Barrier elements that are able to block the propagation of transcriptional silencing in yeast are functionally similar to chromatin boundary/insulator elements in metazoans that delimit functional chromosomal domains. We show that the upstream activating sequences of many highly expressed ribosome protein genes and glycolytic genes exhibit barrier activity. Analyses of these barriers indicate that binding sites for transcriptional regulators Rap1p, Abf1p, Reb1p, Adr1p and Gcn4p may participate in barrier function. We also present evidence suggesting that Rap1p is directly involved in barrier activity, and its barrier function correlates with local changes in chromatin structure. We further demonstrate that tethering the transcriptional activation domain of Rap1p to DNA is sufficient to recapitulate barrier activity. Moreover, targeting the activation domain of Adr1p or Gcn4p also establishes a barrier to silencing. These results support the notion that transcriptional regulators could also participate in delimiting functional domains in the genome.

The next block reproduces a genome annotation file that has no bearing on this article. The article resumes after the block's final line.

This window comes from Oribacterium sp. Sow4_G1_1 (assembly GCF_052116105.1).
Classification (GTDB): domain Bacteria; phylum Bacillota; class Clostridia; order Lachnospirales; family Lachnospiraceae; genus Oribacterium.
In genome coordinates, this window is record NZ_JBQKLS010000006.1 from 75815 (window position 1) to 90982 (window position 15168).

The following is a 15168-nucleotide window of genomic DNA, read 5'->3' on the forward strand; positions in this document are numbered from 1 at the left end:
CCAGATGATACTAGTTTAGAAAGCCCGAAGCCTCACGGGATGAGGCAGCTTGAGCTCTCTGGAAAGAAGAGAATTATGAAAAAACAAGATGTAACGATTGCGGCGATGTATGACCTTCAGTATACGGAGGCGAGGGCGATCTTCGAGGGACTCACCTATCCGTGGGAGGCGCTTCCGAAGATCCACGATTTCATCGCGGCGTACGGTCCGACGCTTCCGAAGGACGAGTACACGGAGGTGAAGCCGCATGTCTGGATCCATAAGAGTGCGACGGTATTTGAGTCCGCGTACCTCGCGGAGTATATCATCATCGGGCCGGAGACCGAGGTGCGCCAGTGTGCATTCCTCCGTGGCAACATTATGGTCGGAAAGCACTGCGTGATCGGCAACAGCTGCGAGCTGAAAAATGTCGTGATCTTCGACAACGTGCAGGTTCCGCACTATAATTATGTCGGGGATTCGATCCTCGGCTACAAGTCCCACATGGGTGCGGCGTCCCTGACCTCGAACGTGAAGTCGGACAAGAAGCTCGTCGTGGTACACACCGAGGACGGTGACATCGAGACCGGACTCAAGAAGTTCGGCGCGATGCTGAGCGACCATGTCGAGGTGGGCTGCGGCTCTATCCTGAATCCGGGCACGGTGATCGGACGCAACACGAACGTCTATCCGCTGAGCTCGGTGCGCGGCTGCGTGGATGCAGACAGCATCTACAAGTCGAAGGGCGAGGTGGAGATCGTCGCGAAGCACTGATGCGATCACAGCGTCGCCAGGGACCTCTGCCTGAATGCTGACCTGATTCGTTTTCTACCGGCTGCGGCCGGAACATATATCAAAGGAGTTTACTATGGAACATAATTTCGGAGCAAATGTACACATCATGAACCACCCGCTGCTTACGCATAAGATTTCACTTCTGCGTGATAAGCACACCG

Enhancers can regulate designate promoters over long distances by forming chromatin loops. Whether chromatin loops are lost or reconfigured during gene repression is largely unexplored. We examined the chromosome conformation of the Kit gene that is expressed during early erythropoiesis, but is downregulated upon cell maturation. Kit expression is controlled by sequential occupancy of two GATA family transcription factors. In immature cells, a distal enhancer bound by GATA-2 is in physical proximity with the active Kit promoter. Upon cell maturation, GATA-1 displaces GATA-2 and triggers a loss of the enhancer/promoter interaction. Moreover, GATA-1 reciprocally increases the proximity in nuclear space among distinct downstream GATA elements. GATA-1-induced transitions in chromatin conformation are not simply the consequence of transcription inhibition and require the cofactor FOG-1. This work shows that a GATA factor exchange reconfigures higher order chromatin organization and suggests that de novo chromatin loop formation is employed by nuclear factors to specify repressive outcomes.